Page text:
Landlords have a responsibility to maintain their rental properties at all times, to ensure that their tenants live in an environment which is habitable and safe. There are occasions when it might be necessary to disable the water supply, but what is acceptable? And can landlords turn off the water supply without giving the tenants any notice?
Landlords are not allowed to turn off the water supply without giving the tenant notice, and water cannot be turned off for reasons other than plumbing, building, or repair works. Turning off the water supply without first giving notice to the tenant, may in some cases, be considered as harassment.
Water can only be turned off without giving the tenants notice in emergency cases, for example, a burst water pipe which is likely to flood the property and/or cause serious damage.
The supply of water is an essential service for everyone, and landlords cannot turn off water without giving tenants notice. This means that landlords can only disable a rental property’s water supply in certain circumstances and they must make sure that the tenant has been informed beforehand. If landlords do not follow these guidelines, they could face legal action.
Landlords should always aim to let the tenants know at least 24 hours in advance if the water supply needs to be turned off for a considerable amount of time, so that the tenant can prepare accordingly.
If there are extenuating circumstances that make this difficult, then they must provide as much notice as possible.
The tenant will most likely be aware of issues that may cause the water supply to be turned off if they have reported a plumbing problem. But for incidents when the tenant is away from home and are unaware of the need to turn off the water supply, they should be informed as soon possible.
Advice For Tenants If Landlord Turns Water Off Without Notice
A tenant who has a full understanding of their basic tenancy rights will be in a strong position to question the actions that a landlord takes. Referring to the tenancy agreement would be a good place to start as this will detail the expectations of both parties from the start of the tenancy.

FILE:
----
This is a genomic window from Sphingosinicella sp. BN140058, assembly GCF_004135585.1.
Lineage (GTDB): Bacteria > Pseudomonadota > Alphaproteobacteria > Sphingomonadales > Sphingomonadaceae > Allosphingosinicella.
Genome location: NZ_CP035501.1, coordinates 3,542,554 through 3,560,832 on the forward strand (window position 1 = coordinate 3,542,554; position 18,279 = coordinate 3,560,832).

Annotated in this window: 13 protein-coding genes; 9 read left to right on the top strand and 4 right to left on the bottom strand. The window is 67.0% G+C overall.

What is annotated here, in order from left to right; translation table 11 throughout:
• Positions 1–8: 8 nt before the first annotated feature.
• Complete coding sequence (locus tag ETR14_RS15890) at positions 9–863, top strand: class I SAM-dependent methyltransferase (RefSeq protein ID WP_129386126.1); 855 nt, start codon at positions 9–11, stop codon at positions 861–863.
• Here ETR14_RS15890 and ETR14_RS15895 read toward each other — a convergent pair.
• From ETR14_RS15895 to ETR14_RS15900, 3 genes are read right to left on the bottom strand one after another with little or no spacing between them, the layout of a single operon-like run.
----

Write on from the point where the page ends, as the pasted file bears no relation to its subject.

It’s possible that the landlord or letting agent didn’t think ahead of time, forgot, or didn’t realise that notice was required before turning the water supply off. Contacting the landlord or agent for an explanation will give the tenant an opportunity to vent their frustration due to the lack of notice, and hopefully prevent a similar incident from happening again.
If a tenant fails to receive a suitable explanation for the water being turned off without notice, or if they believe that the actions of the landlord were malicious, they should contact their local authority for advice. Councils have powers to investigate and take action on the tenants behalf, and at no cost.
Further guidance can also be found within the Homes (Fitness for Human Habitation) Act 2018.
How Long Can A Landlord Leave A Tenant Without Running Water?
Landlords cannot leave tenants without running water for more than 48 hours. If the water has been turned off by the landlord for the purposes of plumbing repairs or improvements, they are expected to have the works completed, and water turned back on, as soon as practically possible.
It’s important to note that this guidance doesn’t prevent the landlord from being able to carryout renovation works, when needed, whilst the property is tenanted.
For example, remodelling a bathroom can take a lot longer that 48 hours. It may take a day or two to remove the old bathroom suite and several days to tile and install a new bathroom suite. And that’s fine, because the tenant will still have access to hot and cold running water from the kitchen sink, and maybe an en-suite if the property already has that facility.
Plumbers are able to isolate the supply of water from different areas or rooms within a property, and they are fully aware that people require constant access to hot and cold running water for health and hygiene reasons.
Communication Between The Landlord And Tenant Is Key
Disruption to the water supply can be inconvenient and frustrating for anyone, especially when they do not expect it to happen.
Incidents that affect a tenants wellbeing can harm the relationship between a tenant and landlord, so I cannot emphasis enough the importance of communicating with your tenant prior to any disruption with the water supply.
If, for whatever reason, you are not able to contact your tenant and inform them of the proposed reason and times for turning off the water supply, considering delaying the works if that’s an option, until you can communicate and agree a suitable time.
You never know, the tenant may have plans to leave the property for a few days in the near future whilst they visit family or friends, and that could provide an ideal time to carryout works with minimal disruption.
If you use a letting agent to manage your rental property, you should inform them too. Even if you have direct contact with the tenant, it doesn’t hurt to inform all parties who have an interest with the upkeep and management of your rental property.
And lastly, you may have heard stories about landlords turning off the water supply in an attempt to force tenants out of their rental property. This is not an acceptable method to evict a tenant and I strongly advise against doing it. Landlords who attempt this, could find themselves having to pay compensation to the tenant through a court order, and also risk receiving other penalties.